tains three parish churcftes, and has a considera-
ble trade, and sends one member to parliament.
The assizes and county gaol are kept here; and
it had once a wall and castle, now in ruins, the
latter built in the reign of Stephen. It is seated
on the Cleddaw, which is navigable for vessels of
small burden as high as the bridge, and which soon
after enters a creek of Milford haven, 15 pi- E_
S. E. of St. David, and 263 W. by N. of London.
Long. 5. 0. W., lat. 51. 50. N.
Haverhill, ph. Grafton Co. N. H. on the Con-
necticut, 35 m. N. W. of Dartmouth College.
Haverhill, ph. Essex Co. Mass. on the Merrimack,
12 m. above Newburyport. Pop. 3,912. This is
a pleasantly situated town and has considerable
ship building- and trade by the river. It was set-
tled in 1640 and suffered much in the early Indian
wars. In 1698 the Indians attacked and set fire
to the town. A troop of them approached the
house of a Mr. Dustan, who at that time wins
abroad in the fields. He flew to the house, which
contained his wife and eight children. He direct-
ed the children to escape as fast as possible while
lie attempted to save his wife who was sick in bed.
Before this could be done, the savages winre at
hand. He flew to the door, mounted his horse,
seized his gun and hastened awav with his chil-
dren. The Indians pursued and fired upon them,
but Dustan returned the fire and keeping himself
in the rear ol his troop of little ones held the
savages at bay till he had retreated to a place of
safety. Mrs. Dustan with her infant, six days
old and their nurse, fell into the hands of the In-
The child was soon dashed against a tree and
killed. The Indians divided into several parties
f r subsistence ; and Mrs. Dustan and her nurse,
and a bin- taken from Worcester, fell to the lot of
a family twelve, with whom they travelled
through tk-.* w'.bfamess to an island at the mouth of
Cont-fa? • river, in the towin of Boscawen, N.
H. where t.iev encamped for the night. Just be-
fore daylight, finding the whole company in a pro.
found -o. st - arose and armed herself and com-
panions with ti.e Indian tomahawks, which they
wielded wit.a s . di destructive effect, that ten of
tiie twelve '-ere «ns: intly despatched ; one woman
escaping, wli in -in.- thought they had killed, and
a favourite bin . as designedly left. They took
the scalps of ?h- cin-quered enemy, and taking
a canoe for their own use, and cutting holes
in one or more that winre left, to prevent pursuit,
they descended the river, and arrived home in
safety. She received a reward of 50 pounds from
the treasury of the colony. The place whence
they were taken, is about one m. north of the town;
it is still owned by her descendants, and part ot
the house is still standing.
Haveril, a town in Suffolk, Eng. on the borders
of Essex, with a manufacture of checks, cottons,
and fustians. It is 16 m. S. W. of Bury, and 59
N. E. of London.
Haverstraw, ph. Rockland Co. N. Y., on the
Hudson. Pop. 2,306.
Havre de Grace, a very important and commer-
cial sea-port of France, in the department of Lower
Seine, with a strong citadel, a good arsenal, and
storehouses for the construction and arming of
ships. It is surrounded by lofty walls, and large
ditches filled with water. The harbour has par-
ticular advantages above all others on the coast;
for the water does not begin to ebb till near three
hours after the full tide. It is capable of contain-
ing a great number of the largest vessels. This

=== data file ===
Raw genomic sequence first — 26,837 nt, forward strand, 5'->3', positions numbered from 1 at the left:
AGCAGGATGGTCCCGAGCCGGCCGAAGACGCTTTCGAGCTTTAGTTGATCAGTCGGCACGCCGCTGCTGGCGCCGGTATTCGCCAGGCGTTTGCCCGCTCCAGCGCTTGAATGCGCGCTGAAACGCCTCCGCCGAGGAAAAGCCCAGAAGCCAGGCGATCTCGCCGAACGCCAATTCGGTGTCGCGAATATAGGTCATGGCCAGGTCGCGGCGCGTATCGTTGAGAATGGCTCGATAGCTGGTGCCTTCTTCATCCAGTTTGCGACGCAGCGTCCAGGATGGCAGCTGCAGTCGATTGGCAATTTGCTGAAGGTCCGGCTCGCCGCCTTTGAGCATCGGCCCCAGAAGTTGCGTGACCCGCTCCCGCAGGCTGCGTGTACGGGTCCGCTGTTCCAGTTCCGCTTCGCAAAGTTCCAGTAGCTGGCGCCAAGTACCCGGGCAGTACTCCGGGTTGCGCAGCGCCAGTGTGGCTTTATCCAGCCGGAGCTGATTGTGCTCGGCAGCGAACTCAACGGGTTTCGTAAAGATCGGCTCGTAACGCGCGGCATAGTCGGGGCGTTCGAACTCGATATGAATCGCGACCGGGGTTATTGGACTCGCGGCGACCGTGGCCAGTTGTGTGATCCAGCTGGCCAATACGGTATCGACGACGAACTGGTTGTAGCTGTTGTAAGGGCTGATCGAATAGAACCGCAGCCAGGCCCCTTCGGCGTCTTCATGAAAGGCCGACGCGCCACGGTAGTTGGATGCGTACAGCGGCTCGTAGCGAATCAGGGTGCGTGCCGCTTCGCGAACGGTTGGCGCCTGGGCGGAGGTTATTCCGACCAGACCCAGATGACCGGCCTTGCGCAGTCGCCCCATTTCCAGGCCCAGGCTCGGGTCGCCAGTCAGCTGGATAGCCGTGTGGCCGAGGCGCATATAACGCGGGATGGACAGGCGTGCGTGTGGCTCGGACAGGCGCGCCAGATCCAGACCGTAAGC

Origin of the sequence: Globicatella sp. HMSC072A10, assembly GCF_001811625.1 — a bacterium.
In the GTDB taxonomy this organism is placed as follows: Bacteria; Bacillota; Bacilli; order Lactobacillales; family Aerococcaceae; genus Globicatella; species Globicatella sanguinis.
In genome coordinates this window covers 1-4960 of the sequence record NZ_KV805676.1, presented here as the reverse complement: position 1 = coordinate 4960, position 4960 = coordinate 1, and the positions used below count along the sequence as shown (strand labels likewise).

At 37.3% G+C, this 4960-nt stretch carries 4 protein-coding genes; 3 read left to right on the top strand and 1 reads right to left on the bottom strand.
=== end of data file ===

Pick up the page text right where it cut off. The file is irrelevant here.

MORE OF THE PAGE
town was bombarded by the English in 1694 and
1759. It is seated at the mouth of the Seine, 45
m. AV. of Rouen, and 112 N. W. of Paris, of which
it is the sea-port. Long. 0. 6. E., lat. 49. 29. N
Havre de Grace, a town of Maryland, in Hart-
ford county, on the AV. side of the Susquehanna,
at the head of Chesapeak bay, 37 m. N. E. of Bal-
Hausen, a towin of Suabia, in Brisgau, on the
river Kintsig, 22 m. N. N. E. of Friburg.
Hausruckcitrtd, on the quarter of Hausruck, a
circle of Upper Austria, bounded on the N. E. by
the Danube, S. E. hy the quarter of Traun, S. W.
by Bavaria, and N. W. by the quarter of Inn,
comprising a superficies of 733 square m. Pop.
about 109,000. The chief town is Lintz.
Huuterive. a town of France, in the department
of Upper Garonne, seated on the Arriege, 18 m.
S. of Toulouse.
Hatcarden. a town of AAales, in Flintshire, with
a considerable manufacture of earthenware, and a
foundery for cannon. On an eminence between
the town and the river Dee, are the remains of an
ancient castle. It is 7 m. AV. of Chester, and 196
N. W. of London.
Hawick, a towin of Scotland, in Roxburghshire,
with manufactures of carpeting, woolen stockings,
and tape. It is seated on the Tiviot, where it re-
ceives the small river Slitridge, by which it is di-
vided into two parts, and over which there are two
bridges. It has a parish church, and three chap-
els for dissenters. It is 21 m. S. W. of Kelso,
and 47 S. S. W. of Edinburgh.
Hatcke, ph. Rockingham Co. N. H., 2 0m. S. W.
Portsmouth. Pop. 528.
Hawkeslmry, a river of New Holland, which
empties itself into Broken Bay, on the eastern
coast. It is navigable upwards of 100 m. for small
vessels. See Broken Bay.
Hawkskead, a towin in Lancashire, Eng. Here
is a neat towin house Bind an excellent free school,
founded by archbishop Sandys, a native of this
place. It is 24 m. N. N. AV. of Lancaster, and
276 N. N. AV. of London.
Haickins, a county of East Tennessee, border-
ing on Virginia, watered by the rivers Holston
and Clinch. Pop. 10,949. Rogersville, is the
Hawley, ph. Franklin Co. Mass. Pop. 1,037.
Haws-woter, a lake in Westmorland, Eng. S. of
Penrith, 3 m. long, and half a mile over in some
places. It is almost divided in the middle by a
promontory of inclosures, so that it consists of 2
sheets of water.
Hay, a town of Wales, in Brecknockshire. It had
a fine castle, now demolished; and about 2 m. be-
low is the ruin of Clifford castle, where fair Rosa